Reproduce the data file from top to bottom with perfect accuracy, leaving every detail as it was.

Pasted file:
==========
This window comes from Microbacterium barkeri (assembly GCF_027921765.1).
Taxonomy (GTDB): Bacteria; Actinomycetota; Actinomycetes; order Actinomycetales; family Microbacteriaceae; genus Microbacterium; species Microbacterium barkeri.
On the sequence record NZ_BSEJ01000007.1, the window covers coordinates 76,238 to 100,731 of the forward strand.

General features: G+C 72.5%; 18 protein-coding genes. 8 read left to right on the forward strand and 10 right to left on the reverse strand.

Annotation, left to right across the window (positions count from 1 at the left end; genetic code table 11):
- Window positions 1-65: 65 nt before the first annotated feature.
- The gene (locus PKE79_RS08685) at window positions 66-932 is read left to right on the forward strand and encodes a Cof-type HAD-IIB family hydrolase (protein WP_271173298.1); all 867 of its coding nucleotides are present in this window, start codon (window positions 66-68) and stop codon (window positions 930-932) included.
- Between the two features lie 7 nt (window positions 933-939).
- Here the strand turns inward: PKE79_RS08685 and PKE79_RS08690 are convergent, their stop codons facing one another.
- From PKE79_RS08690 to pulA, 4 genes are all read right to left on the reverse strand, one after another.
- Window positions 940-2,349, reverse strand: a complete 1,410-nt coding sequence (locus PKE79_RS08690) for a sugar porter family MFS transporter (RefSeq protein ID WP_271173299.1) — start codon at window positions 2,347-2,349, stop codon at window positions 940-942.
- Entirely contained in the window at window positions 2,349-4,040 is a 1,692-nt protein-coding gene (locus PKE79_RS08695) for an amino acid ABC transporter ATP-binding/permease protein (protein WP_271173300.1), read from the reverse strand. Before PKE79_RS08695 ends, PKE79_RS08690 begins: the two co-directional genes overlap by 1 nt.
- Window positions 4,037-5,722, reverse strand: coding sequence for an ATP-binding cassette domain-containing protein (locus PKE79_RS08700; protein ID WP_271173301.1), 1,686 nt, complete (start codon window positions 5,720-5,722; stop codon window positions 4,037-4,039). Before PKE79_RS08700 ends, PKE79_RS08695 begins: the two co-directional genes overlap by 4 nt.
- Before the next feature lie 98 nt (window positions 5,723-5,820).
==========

This window comes from Microbacterium barkeri (assembly GCF_027921765.1).
Taxonomy (GTDB): Bacteria; Actinomycetota; Actinomycetes; order Actinomycetales; family Microbacteriaceae; genus Microbacterium; species Microbacterium barkeri.
On the sequence record NZ_BSEJ01000007.1, the window covers coordinates 76,238 to 100,731 of the forward strand.

General features: G+C 72.5%; 18 protein-coding genes. 8 read left to right on the forward strand and 10 right to left on the reverse strand.

Annotation, left to right across the window (positions count from 1 at the left end; genetic code table 11):
- Window positions 1-65: 65 nt before the first annotated feature.
- The gene (locus PKE79_RS08685) at window positions 66-932 is read left to right on the forward strand and encodes a Cof-type HAD-IIB family hydrolase (protein WP_271173298.1); all 867 of its coding nucleotides are present in this window, start codon (window positions 66-68) and stop codon (window positions 930-932) included.
- Between the two features lie 7 nt (window positions 933-939).
- Here the strand turns inward: PKE79_RS08685 and PKE79_RS08690 are convergent, their stop codons facing one another.
- From PKE79_RS08690 to pulA, 4 genes are all read right to left on the reverse strand, one after another.
- Window positions 940-2,349, reverse strand: a complete 1,410-nt coding sequence (locus PKE79_RS08690) for a sugar porter family MFS transporter (RefSeq protein ID WP_271173299.1) — start codon at window positions 2,347-2,349, stop codon at window positions 940-942.
- Entirely contained in the window at window positions 2,349-4,040 is a 1,692-nt protein-coding gene (locus PKE79_RS08695) for an amino acid ABC transporter ATP-binding/permease protein (protein WP_271173300.1), read from the reverse strand. Before PKE79_RS08695 ends, PKE79_RS08690 begins: the two co-directional genes overlap by 1 nt.
- Window positions 4,037-5,722, reverse strand: coding sequence for an ATP-binding cassette domain-containing protein (locus PKE79_RS08700; protein ID WP_271173301.1), 1,686 nt, complete (start codon window positions 5,720-5,722; stop codon window positions 4,037-4,039). Before PKE79_RS08700 ends, PKE79_RS08695 begins: the two co-directional genes overlap by 4 nt.
- Before the next feature lie 98 nt (window positions 5,723-5,820).